I am remembering now that once a new student applied to me a ShihoNage that almost killed me. it was his first day and he was like 150 pounds heavier than me. He smashed me with all his strenght. I did Ukemi but it was like a mammuth chargings!

But anyway, donīt you think that TOO much respect and softness is too dangerous, because our partner is not learning what real attacks are? We have a phrase here: when someone is hitted and he resents himself, we say; 'Well, go and play chess. is a safer game'. That means: if you wanna make a martial art, you must go ready to take some punishment. Is unavoidable. Otherwise, donīt make a martial art, play chess.

This is a saying we have hereand I agree with that. Sometimes Aikido clases look like a Dancing party for Teen Agres graduating!Jesus! What has this to do with MARTIAL arts?

And I love AIKIDO. I am not debasing it. I am talking about training. O Sensei could defeat anyone who was challenging him! Can we too?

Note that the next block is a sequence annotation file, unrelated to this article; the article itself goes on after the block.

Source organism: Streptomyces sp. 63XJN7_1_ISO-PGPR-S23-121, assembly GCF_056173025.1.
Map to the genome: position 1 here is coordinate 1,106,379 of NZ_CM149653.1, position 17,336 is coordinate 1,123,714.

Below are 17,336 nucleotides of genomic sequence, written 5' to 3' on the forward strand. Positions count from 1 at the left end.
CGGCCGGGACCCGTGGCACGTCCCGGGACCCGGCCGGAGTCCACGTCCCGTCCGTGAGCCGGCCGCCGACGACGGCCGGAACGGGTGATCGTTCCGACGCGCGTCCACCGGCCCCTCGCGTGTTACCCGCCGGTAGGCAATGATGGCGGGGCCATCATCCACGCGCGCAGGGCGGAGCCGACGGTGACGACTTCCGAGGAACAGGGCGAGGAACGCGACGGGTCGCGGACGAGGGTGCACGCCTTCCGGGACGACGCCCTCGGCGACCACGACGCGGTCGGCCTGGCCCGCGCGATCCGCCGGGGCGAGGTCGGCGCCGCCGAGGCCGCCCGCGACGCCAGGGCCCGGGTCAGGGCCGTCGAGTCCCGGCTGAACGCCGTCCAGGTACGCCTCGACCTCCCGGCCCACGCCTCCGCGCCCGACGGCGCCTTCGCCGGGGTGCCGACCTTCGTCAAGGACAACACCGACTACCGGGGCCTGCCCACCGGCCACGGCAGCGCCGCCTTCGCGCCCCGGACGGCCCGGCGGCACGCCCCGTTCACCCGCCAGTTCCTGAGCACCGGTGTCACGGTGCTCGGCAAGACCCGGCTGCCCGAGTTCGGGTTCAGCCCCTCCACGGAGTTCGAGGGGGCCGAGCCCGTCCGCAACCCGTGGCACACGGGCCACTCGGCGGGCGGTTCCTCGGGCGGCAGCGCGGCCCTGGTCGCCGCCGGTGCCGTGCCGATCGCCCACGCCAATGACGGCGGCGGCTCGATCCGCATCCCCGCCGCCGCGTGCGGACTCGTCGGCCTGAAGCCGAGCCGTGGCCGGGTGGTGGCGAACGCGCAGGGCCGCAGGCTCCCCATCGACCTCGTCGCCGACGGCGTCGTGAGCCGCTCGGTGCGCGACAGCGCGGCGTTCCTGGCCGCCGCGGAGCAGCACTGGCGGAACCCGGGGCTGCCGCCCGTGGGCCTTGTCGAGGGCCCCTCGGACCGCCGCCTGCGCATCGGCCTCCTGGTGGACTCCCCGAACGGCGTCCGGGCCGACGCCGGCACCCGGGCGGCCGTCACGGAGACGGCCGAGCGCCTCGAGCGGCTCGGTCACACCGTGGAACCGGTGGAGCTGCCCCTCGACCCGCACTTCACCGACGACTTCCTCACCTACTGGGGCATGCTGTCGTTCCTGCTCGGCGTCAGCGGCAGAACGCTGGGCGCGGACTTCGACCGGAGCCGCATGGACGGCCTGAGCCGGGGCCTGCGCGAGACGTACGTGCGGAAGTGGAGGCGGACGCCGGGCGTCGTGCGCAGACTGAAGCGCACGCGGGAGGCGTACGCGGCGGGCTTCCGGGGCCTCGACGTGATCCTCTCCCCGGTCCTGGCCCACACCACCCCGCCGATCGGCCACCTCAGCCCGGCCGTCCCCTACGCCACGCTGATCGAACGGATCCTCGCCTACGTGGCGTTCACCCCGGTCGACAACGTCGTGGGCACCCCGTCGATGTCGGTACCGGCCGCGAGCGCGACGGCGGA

Of course, we say: Aikido is not for fighting or competition. BUT the first generation did impose respect for Aikido defeating challengers! They WERE powerful Martial Artists in FIGHTING! No fear!

The spiritual part of the art, OK, is good for our development as a person: but if as a martial art is not useful, then why calling it a martial art at all? Why not a martial - based philosophy, or Gymnastics, etc. ?

Is my not enlightened opinion. I hope that I amnot offending anyone, because we are all on the same band.

If I offended anybody, I apologize in advance.

Yours
Dud

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#237365 - 05/11/06 04:17 PM Re: Real techniques versus dojo techniques [Re: dud]
dud Offline
Member

Registered: 11/28/05
Posts: 96
And sorry for the unintentional smirk at the end!